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SALT LAKE CITY — Officials with The Church of Jesus Christ of Latter-day Saints announced Friday that President Boyd K. Packer has died.
He died at 2 p.m. of causes incident to age, according to a statement from the church. He was 90 years old and died at home. President Packer was the president of the Quorum of the Twelve Apostles.
In the April 2010 General Conference, President Packer spoke of the restored gospel of Jesus Christ and the faith he loved. He delivered his talk while sitting because of the physical challenges of aging.
"We now number nearly 14 million members," he said at the time. "Even so, we are a tiny fraction when compared to the billions of people on Earth. But we are who we are, and we know what we know, and we are to go forth and preach the gospel."
Born in Brigham City on Sept. 10, 1924, President Packer served as a bomber pilot during World War II in the Pacific. He studied at Weber College, now Weber State University, where he met his wife, the former Donna Smith. They became the parents of 10 children.
President Packer received his bachelor's and master's degrees in science from Utah State University, and a doctorate in educational administration from Brigham Young University. He was an educator by profession.
He was ordained an apostle on April 9, 1970. He became acting president of the Quorum of the Twelve Apostles in 1994 and president in 2008.
In Nov. 2003, shortly after devastating wildfires had destroyed neighborhoods in Southern California, President Packer traveled there to witness the loss and represent LDS Church President Gordon B. Hinckley. Church members gathered to listen to the words of an apostle.
1955: Appointed as assistant administrator of seminaries and institutes in the Church Educational System1962: Receives doctor of education degree from Brigham Young UniversitySeptember 1961: Called as an Assistant to the Twelve1965-1968: Called as the Mission President for the New England States missionApril 1970: Sustained to the Quorum of the Twelve Apostles2003: Exhibits wood carvings at the Church History MuseumSept. 10, 2014: Turns 90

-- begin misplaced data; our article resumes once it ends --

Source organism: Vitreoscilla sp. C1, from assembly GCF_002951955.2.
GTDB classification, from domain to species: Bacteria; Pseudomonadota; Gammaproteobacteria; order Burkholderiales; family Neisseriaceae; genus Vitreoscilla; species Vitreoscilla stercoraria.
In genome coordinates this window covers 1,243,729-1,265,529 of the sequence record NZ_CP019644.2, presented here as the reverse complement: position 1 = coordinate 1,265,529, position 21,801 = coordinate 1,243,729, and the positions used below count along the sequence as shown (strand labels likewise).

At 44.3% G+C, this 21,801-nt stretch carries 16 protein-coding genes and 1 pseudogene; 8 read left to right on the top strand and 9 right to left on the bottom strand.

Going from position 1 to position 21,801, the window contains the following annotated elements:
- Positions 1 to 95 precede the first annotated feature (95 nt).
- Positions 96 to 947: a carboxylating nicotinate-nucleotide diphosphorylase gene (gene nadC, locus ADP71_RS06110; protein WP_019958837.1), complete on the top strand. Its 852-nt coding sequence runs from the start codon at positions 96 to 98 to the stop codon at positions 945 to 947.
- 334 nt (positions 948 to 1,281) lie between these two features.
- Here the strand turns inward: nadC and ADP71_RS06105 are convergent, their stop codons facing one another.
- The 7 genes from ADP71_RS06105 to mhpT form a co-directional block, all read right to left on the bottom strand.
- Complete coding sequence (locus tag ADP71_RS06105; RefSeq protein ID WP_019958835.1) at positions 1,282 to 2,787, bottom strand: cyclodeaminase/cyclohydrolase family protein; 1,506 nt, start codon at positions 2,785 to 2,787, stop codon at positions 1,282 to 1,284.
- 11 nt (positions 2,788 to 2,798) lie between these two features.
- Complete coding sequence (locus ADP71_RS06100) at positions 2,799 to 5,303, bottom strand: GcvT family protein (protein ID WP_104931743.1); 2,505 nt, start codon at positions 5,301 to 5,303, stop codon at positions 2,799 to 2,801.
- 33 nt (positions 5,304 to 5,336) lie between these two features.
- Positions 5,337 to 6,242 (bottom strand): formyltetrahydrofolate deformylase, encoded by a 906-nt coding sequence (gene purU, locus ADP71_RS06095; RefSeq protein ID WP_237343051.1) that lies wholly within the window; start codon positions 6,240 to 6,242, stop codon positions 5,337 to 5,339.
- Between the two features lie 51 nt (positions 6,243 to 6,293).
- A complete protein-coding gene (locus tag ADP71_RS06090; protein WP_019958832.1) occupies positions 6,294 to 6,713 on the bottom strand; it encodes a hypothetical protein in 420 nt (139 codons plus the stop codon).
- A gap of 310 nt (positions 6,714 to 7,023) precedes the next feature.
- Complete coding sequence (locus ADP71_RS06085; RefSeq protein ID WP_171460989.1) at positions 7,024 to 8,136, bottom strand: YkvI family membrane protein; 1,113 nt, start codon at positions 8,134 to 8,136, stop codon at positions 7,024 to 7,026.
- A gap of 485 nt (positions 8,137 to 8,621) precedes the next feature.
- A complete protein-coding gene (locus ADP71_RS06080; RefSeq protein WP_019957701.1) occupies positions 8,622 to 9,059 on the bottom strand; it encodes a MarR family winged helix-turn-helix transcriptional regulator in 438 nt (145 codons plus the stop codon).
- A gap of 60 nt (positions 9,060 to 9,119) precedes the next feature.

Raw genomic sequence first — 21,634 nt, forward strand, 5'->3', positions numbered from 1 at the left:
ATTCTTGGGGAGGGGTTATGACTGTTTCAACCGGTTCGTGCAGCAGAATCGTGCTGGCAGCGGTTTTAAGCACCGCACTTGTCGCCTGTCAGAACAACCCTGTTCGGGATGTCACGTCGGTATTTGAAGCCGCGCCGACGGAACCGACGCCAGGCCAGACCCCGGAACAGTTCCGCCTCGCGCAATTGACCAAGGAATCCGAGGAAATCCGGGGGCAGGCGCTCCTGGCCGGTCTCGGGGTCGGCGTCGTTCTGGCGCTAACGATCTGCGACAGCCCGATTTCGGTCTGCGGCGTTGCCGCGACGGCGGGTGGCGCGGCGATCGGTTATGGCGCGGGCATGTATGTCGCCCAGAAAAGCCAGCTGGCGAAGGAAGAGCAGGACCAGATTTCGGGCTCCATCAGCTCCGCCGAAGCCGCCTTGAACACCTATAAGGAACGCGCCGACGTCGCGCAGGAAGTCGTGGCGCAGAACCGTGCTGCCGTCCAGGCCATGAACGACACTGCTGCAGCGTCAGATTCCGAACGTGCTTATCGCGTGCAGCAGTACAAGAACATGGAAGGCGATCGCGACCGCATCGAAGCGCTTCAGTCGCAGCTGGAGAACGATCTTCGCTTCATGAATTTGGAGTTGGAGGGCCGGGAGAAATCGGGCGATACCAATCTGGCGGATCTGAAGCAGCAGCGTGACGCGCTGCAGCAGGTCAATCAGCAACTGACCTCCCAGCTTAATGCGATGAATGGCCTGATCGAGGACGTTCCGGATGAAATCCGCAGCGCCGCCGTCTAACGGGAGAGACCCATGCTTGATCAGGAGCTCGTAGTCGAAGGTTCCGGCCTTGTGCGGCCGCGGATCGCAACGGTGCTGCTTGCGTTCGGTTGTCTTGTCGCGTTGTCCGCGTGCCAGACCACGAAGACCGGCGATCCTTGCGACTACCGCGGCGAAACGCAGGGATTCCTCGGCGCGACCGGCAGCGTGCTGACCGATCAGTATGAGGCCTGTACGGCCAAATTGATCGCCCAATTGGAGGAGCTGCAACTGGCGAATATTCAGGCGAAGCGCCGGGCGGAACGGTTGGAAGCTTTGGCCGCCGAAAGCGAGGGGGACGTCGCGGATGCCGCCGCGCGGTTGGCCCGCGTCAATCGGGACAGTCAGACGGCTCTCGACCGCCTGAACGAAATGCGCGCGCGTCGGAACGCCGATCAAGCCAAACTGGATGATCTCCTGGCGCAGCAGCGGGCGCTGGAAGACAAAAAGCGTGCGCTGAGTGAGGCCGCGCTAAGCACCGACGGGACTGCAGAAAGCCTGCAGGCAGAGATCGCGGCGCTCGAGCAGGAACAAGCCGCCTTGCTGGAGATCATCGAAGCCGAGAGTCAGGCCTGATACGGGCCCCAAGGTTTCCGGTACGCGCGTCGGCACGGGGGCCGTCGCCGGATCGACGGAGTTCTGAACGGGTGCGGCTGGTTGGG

President Packer's colleagues said over the years, many have been recipients of his compassion. He personally comforted and then blessed each family that had lost a home.
"Through the difficult times ahead, that you'll be steadied and you won't be unhappy, that you can have a peace and a serenity which passeth understanding," he said at the time.
That same year, President Packer donated his artwork to the Museum of Church History and Art, and curators urged him to share it with the public in an exhibit.
President Packer, for decades a dedicated, passionate artist, created all of the rare woodcarvings of birds in the exhibit.
"Whenever I would get a little grumpy, my wife would say to me, ‘You'd better do a carving,' " he once said. "It's relaxation … and then I could look at some of these carvings and put the sign of a talk on them … that I worked on the talk while I was doing the carving, doing the thinking and pondering."
His subject matter has always been birds, and his love of the creatures began as a child. As early as age five, he began to draw and carve. He only ever had one art teacher, in high school, but this was how he expressed himself.
President Packer found birds wherever he traveled. He remembered inviting a group of them into his motel room in Hawaii.
"There was a red-headed cardinal, a dove, a sparrow and a finch, all in the room on the floor, and I just (felt comfortable) with them," he said.
President Packer returned to his hometown of Brigham City in summer 2010 to break ground for a new temple of The Church of Jesus Christ of Latter-day Saints.
"I can see in my mind's eye a temple sitting here in about two years' time; it will be gorgeous, it will be white," he said at the time.
President Packer again traveled to Brigham City in 2012, accompanying President Thomas S. Monson, for the temple's dedication.
Always fearless in defense of his church and its doctrine, President Boyd K. Packer urged fellow Latter-day Saints to live by faith.
"I bear witness to the power of the priesthood, given to the church to protect us and guide us, and because we have that, we have no fear of the future," he once said. "Fear is the opposite of faith. We move forward, certain that the Lord will watch over us."